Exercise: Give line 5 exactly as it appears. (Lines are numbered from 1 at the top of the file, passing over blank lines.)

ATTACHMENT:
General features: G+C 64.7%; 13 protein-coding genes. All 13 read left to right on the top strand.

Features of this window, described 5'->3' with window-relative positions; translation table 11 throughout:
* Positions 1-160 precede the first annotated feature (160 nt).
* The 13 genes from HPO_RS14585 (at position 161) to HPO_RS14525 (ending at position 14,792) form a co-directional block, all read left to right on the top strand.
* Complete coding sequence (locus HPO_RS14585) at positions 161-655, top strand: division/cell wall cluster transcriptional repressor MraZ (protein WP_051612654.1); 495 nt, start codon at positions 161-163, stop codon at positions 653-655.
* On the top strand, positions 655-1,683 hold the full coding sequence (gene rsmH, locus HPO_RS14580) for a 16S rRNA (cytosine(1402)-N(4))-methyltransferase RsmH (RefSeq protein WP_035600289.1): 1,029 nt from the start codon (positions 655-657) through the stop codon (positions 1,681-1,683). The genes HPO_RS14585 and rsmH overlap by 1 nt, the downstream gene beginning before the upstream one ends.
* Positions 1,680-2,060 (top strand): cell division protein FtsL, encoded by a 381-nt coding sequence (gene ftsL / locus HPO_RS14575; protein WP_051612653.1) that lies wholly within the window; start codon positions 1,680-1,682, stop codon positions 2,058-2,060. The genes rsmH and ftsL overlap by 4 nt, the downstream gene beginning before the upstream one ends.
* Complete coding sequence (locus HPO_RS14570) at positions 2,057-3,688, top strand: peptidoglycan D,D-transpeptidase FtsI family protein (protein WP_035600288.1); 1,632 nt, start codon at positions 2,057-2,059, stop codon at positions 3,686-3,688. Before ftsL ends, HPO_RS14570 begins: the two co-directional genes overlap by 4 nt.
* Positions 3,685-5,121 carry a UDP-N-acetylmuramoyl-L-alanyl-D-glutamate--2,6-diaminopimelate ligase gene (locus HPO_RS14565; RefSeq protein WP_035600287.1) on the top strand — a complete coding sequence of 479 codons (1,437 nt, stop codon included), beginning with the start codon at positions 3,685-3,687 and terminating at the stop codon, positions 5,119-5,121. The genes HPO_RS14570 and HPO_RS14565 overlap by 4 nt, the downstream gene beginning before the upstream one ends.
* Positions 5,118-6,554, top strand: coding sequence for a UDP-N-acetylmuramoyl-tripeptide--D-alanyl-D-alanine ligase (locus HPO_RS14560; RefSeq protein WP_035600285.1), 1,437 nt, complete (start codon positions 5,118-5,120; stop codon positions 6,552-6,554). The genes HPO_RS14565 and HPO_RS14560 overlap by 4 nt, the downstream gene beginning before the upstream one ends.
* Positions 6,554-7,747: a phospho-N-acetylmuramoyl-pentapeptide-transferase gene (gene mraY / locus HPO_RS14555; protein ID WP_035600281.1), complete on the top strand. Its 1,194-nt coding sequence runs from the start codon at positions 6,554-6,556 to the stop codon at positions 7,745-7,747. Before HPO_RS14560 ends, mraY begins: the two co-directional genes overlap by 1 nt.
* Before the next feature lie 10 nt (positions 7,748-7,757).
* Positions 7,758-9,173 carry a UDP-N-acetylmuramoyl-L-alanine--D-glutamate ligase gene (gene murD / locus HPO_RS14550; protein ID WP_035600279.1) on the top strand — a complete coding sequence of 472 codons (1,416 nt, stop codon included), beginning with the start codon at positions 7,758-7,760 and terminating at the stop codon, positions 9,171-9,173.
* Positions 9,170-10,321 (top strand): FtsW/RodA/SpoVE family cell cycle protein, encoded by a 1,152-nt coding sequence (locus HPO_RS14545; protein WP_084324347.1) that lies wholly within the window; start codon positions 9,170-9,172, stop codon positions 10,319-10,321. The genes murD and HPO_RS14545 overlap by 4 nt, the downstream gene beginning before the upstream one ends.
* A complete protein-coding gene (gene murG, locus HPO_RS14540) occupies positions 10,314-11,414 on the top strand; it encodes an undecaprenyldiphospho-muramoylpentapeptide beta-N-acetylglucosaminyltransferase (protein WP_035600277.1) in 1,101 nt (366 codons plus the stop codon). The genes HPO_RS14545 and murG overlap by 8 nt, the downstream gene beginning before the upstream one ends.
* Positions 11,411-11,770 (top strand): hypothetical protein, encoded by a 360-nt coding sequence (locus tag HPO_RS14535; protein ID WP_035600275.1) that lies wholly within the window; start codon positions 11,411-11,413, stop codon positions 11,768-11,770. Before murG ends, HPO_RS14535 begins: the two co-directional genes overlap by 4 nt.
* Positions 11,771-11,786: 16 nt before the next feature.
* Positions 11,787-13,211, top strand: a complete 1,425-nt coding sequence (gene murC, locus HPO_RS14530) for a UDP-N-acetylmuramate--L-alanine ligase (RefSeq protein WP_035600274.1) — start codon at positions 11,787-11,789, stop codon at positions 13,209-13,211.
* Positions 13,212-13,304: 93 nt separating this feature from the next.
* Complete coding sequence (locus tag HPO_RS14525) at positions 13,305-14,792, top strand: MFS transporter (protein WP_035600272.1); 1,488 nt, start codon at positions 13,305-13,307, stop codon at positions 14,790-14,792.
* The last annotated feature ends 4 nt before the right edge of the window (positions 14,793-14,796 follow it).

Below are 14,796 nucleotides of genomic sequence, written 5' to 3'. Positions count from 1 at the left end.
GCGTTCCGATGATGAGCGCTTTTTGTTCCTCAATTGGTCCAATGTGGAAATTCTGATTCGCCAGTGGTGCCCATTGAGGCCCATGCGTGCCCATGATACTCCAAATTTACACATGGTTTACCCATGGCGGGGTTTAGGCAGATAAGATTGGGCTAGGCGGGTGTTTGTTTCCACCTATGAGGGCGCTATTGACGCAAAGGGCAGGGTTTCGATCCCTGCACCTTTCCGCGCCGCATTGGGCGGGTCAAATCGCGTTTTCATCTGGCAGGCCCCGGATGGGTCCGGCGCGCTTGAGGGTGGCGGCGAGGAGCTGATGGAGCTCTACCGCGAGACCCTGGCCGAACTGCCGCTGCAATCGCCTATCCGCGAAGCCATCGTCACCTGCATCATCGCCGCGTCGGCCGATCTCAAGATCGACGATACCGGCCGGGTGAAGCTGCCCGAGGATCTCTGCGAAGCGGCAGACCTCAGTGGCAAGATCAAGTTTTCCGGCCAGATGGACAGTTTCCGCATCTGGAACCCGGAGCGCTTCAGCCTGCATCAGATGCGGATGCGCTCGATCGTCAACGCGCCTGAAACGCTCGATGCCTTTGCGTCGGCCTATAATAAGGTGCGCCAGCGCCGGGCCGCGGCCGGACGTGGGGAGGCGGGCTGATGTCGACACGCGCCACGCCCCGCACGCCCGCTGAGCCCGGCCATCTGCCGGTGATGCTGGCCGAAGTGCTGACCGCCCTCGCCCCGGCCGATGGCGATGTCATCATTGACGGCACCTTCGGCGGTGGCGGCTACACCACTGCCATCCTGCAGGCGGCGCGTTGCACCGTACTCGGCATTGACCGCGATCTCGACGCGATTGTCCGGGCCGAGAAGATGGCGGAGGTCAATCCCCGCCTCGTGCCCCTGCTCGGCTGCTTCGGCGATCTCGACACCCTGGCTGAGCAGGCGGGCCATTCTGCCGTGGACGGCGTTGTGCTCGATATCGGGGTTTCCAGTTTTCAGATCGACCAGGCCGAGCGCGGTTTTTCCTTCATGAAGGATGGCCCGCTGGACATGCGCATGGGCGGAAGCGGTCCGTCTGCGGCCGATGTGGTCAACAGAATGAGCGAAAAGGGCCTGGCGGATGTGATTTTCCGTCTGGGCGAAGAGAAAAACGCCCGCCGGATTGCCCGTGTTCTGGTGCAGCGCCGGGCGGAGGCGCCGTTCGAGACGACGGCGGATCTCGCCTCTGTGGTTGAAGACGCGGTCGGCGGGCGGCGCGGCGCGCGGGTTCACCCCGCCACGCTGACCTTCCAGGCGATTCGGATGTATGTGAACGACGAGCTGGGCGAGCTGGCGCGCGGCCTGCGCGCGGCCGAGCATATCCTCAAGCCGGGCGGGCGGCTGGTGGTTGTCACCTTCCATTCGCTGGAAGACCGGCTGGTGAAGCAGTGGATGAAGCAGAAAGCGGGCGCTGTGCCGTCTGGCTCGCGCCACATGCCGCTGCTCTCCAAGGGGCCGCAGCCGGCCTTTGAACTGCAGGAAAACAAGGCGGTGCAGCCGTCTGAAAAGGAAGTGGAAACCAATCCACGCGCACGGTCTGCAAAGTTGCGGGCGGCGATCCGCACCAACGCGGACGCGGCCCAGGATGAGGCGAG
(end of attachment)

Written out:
* Complete coding sequence (locus HPO_RS14585) at positions 161-655, top strand: division/cell wall cluster transcriptional repressor MraZ (protein WP_051612654.1); 495 nt, start codon at positions 161-163, stop codon at positions 653-655.